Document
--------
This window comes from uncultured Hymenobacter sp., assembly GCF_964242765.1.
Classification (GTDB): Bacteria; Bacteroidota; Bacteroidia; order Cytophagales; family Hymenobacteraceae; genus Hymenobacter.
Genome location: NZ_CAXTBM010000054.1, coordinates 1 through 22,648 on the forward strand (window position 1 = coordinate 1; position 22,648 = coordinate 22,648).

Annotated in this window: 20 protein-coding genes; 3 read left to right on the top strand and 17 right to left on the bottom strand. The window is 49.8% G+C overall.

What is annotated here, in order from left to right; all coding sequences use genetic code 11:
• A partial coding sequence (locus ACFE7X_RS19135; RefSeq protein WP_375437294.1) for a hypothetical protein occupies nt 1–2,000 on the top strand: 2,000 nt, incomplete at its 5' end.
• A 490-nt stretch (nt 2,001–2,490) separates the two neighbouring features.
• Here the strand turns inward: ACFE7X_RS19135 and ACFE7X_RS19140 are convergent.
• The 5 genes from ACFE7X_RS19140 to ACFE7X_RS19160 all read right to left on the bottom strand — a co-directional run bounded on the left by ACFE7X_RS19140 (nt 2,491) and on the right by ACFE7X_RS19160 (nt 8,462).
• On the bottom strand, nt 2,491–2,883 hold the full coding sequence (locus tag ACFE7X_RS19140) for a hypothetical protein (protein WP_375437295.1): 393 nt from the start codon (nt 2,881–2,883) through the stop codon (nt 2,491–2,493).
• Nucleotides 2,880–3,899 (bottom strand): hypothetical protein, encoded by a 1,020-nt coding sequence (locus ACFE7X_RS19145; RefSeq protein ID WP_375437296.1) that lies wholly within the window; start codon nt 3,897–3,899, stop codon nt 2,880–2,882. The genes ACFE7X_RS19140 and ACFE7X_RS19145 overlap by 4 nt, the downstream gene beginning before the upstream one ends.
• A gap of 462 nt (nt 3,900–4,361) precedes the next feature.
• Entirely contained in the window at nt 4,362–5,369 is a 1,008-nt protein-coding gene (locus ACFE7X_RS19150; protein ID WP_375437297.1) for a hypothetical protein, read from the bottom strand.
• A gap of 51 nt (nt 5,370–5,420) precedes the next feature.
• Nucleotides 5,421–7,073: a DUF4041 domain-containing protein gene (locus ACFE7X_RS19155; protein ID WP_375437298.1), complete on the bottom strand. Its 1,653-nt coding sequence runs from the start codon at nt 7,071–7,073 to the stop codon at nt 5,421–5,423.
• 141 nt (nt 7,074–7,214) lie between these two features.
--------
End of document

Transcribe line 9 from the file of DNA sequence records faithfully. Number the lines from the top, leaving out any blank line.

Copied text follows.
• The 5 genes from ACFE7X_RS19140 to ACFE7X_RS19160 all read right to left on the bottom strand — a co-directional run bounded on the left by ACFE7X_RS19140 (nt 2,491) and on the right by ACFE7X_RS19160 (nt 8,462).